This was, of course, expected. The White House first notified Karem about a "preliminary decision" on August 2nd. He then had the opportunity to appeal, which he did. What's notable is that Grisham appears to be following a process slightly different from the one used against Jim Acosta.
In a letter posted by Karem's attorney , Grisham described Karem's behavior during a Rose Garden confrontation with Sebastian Gorka as inappropriate. She wrote, "Mr. Karem's conduct, taken as a whole, was unacceptable and disruptive, and requires a response to ensure that it does not happen again."
Grisham said she was "carefully considered a range of potential responses," including "permanently revoking his hard pass, providing a written warning, and taking no action." Ultimately, Grisham said, she determined a "permanent revocation would be too great a punishment." But, she wrote, "Taking no action on the other hand would be insufficient."
Karem was represented by First Amendment attorney Ted Boutrous, who was part of the team that represented CNN when Acosta battled the White House over his credentials. Boutrous told CNN The White House Business sent him an emailed version of his decision around 1:30 pm ET.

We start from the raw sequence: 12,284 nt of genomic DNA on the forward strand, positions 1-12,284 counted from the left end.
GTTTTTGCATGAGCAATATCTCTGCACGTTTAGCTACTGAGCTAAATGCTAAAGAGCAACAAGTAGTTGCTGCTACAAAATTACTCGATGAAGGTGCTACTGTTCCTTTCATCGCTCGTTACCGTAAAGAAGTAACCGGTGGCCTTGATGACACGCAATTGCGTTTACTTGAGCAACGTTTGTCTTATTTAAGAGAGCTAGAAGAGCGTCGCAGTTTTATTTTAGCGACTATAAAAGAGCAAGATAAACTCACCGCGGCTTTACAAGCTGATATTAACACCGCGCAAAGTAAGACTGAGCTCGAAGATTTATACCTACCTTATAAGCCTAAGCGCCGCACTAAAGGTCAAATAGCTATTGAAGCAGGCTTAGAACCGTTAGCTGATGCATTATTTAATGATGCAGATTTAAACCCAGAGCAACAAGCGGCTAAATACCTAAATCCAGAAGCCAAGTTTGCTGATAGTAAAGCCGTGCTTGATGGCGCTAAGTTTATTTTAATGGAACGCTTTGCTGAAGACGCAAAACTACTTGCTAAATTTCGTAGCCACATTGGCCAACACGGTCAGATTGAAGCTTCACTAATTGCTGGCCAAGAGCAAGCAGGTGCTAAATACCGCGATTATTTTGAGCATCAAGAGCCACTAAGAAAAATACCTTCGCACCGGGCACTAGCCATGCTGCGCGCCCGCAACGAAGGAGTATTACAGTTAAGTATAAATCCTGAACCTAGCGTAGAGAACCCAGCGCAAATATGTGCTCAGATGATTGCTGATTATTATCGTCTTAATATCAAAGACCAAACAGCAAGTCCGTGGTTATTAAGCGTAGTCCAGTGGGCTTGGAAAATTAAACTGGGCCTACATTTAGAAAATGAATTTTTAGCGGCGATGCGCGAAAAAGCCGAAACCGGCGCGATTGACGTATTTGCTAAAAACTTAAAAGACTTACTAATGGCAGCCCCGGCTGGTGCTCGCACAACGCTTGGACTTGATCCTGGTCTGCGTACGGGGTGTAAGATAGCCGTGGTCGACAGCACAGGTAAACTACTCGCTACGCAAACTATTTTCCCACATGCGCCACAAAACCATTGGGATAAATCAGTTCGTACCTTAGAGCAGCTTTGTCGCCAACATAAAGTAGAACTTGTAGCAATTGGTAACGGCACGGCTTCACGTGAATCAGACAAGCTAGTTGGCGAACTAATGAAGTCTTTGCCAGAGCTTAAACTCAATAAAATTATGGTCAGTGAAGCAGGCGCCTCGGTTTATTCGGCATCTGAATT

In a statement, Boutrous argued that the White House decision "violates the First Amendment and due process and is yet another example of this administration's unconstitutional campaign to punish reporters and press coverage that President Trump doesn't like. "
" The president and his administration are fostering an atmosphere of hostility and violence against journalists that they cannot be tolerated and they are illegally using the credential process to stifle the freedom of the press and to disrupt the flow of vital information to the American people, "Boutrous added. "We intend to seek immediate relief in federal court."
Karem told CNN Business by phone Friday evening. "We all knew it was going to happen," Karem said. "It happened to Jim [Acosta]. We knew it was a matter of time they would try it again. I wasn't the first and I won't be the last."
process, ignoring the First Amendment, going after reporters, chopping this up piecemeal, going after us one after a time, "Karem said. "Trying very much to silence a press that was critical of this administration. And they will use any method to get it."
Given that he did have the ability to appeal to the White House's preliminary decision from earlier this month, CNN Business asked Karem about the idea he had due process in this case. "It's a kangaroo court," Karem said. "It's the exact opposite of due process. 'You're guilty, want to come in here and tell us why you're not?' But that's not the due process. That's the exact opposite of due process. "